Water Currents is produced biweekly by USAID’s E3 Water Office. Each issue contains recent news and articles on water sector issues, partner and donor updates, latest sector research, and a special focus on one topic. Please provide your feedback and suggestions by contacting the firstname.lastname@example.org.
The World Health Organization (WHO) states that household water treatment and safe storage (HWTS) is an important public health intervention that improves the quality of drinking water, especially among those who rely on water from unimproved sources. In addition, safe drinking water is an immediate priority in most emergency situations, and HWTS can be an effective emergency response intervention.
This issue contains selected open access articles and reports that were published in 2016 and 2017 as well as links to HWTS websites.
Can You Taste It? Taste Detection and Acceptability Thresholds for Chlorine Residual in Drinking Water in Dhaka, Bangladesh. Science of the Total Environment, September 2017. Chlorination is a low-cost, effective method for drinking water treatment, but aversion to the taste or smell of chlorinated water can limit use of chlorine treatment products. This study finds that doses used for point-of-use chlorine products are too high for acceptability.
Systematic Risk Management Approach of Household Drinking Water from the Source to Point of Use. Journal of Water, Sanitation and Hygiene for Development, July 2017. This paper reports on the use of a hazard analysis critical control point approach to assess the risks of small water systems in South Africa.
User Preferences and Willingness to Pay for Safe Drinking Water: Experimental Evidence from Rural Tanzania. Social Science & Medicine, January 2017. Participants in this study favored boiling, the ceramic pot filter, and where water was turbid, a combined flocculant-disinfectant. However, willingness to pay for all products at retail prices was very limited, indicating that efforts to scale up may require significant subsidies.
The Impacts of Household Water Quality Testing and Information on Safe Water Behaviors: Evidence from a Randomized Experiment in Ghana. ZEF-Discussion Papers on Development Policy, March 2017. A comparative study of household water quality self-testing and information behaviors found higher participation rates among schoolchildren when compared to adults. The results make a strong case for using schoolchildren as “agents of change” in improving safe water behaviors.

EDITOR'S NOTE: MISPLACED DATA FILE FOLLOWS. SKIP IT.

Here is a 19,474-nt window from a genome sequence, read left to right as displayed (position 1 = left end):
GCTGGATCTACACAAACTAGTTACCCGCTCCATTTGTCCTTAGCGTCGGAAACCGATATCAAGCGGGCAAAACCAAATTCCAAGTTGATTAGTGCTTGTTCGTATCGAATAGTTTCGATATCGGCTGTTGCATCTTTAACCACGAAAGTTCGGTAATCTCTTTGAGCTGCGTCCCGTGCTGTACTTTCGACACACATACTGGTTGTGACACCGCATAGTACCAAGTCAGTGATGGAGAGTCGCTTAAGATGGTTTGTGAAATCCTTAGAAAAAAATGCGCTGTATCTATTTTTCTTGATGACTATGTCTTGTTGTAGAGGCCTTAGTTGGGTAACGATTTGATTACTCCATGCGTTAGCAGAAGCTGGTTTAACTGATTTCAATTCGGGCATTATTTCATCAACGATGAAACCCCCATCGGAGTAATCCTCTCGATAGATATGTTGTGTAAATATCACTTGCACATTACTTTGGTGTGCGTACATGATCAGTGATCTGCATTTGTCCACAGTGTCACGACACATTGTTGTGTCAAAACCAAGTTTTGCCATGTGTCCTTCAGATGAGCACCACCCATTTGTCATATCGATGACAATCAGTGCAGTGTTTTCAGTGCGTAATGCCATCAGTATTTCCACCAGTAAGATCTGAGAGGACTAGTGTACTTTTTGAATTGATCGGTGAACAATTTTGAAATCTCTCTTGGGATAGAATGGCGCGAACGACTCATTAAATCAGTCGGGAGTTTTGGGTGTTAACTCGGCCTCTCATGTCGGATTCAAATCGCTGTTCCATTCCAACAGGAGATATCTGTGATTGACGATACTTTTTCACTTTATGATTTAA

Climate and Health Co-Benefits in Low-Income Countries: A Case Study of Carbon Financed Water Filters in Kenya and a Call for Independent Monitoring. Environmental Health Perspectives, September 2016. Researchers conclude that carbon financing could be a financially sustainable approach to scale up water treatment and improve health in low-income settings, though program effectiveness will remain uncertain without requiring monitoring data to be collected by third-party organizations.
Variations of Drinking Water Quality Influenced by Seasons and Household Interventions: A Case Study from Rural Maharashtra, India. Environments, September 2017. This research showed that water quality at the point of consumption is influenced by conditions of the raw water source and its watershed, seasonal variations, the municipal treatment system, and finally by storage and treatment practices at the household and consumer level.
Water Quality and Health: Review of Turbidity. WHO, January 2017. High levels of turbidity in source water may limit the effectiveness of household treatment methods. For example, turbidity can overload and clog filters, or reduce the effectiveness of chlorination or solar disinfection.
Integrating Household Water Treatment, Hand Washing, and Insecticide-Treated Bed Nets into Pediatric HIV Care in Mombasa, Kenya: Impact on Diarrhea and Malaria Risk. Journal of Acquired Immune Deficiency Syndromes, November 2017. The Healthy Living Initiative (HLI) in Kenya distributed basic care packages containing improved water storage vessels, water treatment solution, soap, and insecticide-treated bed nets to prevent diarrhea and malaria in children. Participation in the HLI was accompanied by high retention in care and reduced rates of diarrhea and malaria.